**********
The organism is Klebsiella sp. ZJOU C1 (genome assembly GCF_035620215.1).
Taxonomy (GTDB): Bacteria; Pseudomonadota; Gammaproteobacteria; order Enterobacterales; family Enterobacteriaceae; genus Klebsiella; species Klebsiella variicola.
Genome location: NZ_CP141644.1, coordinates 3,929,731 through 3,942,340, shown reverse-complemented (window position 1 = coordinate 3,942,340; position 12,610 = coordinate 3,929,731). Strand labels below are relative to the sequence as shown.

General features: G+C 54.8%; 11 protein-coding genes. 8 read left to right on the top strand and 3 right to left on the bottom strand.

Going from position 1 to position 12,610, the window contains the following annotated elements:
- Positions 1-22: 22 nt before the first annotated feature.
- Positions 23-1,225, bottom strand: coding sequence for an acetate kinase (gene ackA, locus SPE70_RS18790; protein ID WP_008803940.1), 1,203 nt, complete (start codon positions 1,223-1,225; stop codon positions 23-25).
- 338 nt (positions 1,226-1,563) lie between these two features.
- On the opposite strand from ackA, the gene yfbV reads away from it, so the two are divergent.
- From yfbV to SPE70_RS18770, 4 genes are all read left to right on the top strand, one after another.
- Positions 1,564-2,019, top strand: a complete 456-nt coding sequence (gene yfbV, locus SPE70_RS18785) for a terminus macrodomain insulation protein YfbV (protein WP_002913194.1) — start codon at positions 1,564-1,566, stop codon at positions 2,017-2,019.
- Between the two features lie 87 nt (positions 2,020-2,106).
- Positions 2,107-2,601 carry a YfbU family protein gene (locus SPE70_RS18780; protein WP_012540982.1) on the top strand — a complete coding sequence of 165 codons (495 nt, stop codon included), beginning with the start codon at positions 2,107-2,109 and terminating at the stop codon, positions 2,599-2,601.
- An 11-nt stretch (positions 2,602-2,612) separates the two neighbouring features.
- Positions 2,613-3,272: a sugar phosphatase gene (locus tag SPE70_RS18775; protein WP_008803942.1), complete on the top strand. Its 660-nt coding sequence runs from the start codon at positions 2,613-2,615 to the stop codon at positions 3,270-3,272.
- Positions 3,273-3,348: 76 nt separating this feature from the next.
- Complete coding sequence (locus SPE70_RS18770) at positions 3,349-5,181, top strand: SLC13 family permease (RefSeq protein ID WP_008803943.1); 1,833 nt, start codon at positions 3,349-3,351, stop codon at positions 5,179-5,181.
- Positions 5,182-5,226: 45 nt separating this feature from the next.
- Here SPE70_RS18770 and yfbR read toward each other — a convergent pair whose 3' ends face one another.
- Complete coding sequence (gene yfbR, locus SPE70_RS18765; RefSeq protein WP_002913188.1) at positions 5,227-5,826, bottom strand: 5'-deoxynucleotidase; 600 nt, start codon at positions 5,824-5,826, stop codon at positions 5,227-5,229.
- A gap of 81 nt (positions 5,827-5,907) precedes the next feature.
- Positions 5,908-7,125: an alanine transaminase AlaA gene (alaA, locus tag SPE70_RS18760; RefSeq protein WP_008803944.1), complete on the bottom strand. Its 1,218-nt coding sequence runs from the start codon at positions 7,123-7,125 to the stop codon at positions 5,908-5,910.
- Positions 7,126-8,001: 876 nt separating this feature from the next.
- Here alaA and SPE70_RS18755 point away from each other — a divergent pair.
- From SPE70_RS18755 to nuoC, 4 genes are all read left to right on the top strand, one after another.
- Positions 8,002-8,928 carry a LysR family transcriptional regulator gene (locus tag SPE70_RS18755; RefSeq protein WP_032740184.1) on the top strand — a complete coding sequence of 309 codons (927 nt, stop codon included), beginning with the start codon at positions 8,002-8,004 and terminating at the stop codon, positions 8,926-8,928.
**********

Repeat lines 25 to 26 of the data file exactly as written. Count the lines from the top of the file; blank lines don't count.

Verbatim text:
- From SPE70_RS18755 to nuoC, 4 genes are all read left to right on the top strand, one after another.
- Positions 8,002-8,928 carry a LysR family transcriptional regulator gene (locus tag SPE70_RS18755; RefSeq protein WP_032740184.1) on the top strand — a complete coding sequence of 309 codons (927 nt, stop codon included), beginning with the start codon at positions 8,002-8,004 and terminating at the stop codon, positions 8,926-8,928.